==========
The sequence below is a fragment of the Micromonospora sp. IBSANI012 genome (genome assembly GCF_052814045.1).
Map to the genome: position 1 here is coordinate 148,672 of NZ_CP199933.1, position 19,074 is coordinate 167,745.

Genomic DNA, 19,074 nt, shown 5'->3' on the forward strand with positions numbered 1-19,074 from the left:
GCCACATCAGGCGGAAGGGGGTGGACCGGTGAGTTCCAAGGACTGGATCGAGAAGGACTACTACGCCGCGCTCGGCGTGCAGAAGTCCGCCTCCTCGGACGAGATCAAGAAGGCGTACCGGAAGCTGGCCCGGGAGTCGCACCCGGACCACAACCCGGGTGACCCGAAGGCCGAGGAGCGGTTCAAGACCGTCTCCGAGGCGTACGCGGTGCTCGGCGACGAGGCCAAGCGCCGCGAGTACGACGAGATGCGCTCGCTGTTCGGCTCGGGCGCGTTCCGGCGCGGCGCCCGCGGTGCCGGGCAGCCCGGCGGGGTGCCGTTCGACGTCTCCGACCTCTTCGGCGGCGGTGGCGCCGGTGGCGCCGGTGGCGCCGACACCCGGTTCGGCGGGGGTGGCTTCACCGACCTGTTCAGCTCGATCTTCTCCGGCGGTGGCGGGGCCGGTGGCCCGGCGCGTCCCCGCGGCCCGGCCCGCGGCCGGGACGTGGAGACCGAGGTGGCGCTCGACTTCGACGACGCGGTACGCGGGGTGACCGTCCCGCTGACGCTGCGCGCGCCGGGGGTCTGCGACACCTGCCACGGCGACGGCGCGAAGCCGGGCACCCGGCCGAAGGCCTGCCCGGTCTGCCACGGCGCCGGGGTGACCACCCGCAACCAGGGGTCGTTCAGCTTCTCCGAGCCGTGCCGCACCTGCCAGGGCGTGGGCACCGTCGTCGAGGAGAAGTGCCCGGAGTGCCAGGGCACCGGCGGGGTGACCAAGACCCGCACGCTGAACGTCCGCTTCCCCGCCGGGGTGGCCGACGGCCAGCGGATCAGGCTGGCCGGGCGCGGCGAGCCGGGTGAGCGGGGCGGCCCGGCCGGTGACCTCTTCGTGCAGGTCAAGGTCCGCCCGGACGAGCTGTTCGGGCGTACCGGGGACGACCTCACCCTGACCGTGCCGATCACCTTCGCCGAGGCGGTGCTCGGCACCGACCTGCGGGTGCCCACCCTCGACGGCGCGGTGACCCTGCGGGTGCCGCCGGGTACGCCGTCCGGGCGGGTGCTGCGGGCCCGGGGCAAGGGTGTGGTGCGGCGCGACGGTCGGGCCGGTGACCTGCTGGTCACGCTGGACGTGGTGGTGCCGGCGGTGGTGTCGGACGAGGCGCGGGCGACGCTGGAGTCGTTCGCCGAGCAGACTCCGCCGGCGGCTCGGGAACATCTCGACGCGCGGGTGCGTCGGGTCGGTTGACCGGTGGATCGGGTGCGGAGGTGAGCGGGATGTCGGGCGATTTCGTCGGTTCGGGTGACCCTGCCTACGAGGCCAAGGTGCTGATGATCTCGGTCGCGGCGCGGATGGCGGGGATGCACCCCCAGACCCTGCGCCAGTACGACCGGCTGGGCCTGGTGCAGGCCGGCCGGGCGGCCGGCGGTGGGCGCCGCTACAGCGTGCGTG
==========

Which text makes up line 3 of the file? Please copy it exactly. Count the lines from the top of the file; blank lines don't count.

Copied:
Genomic DNA, 19,074 nt, shown 5'->3' on the forward strand with positions numbered 1-19,074 from the left: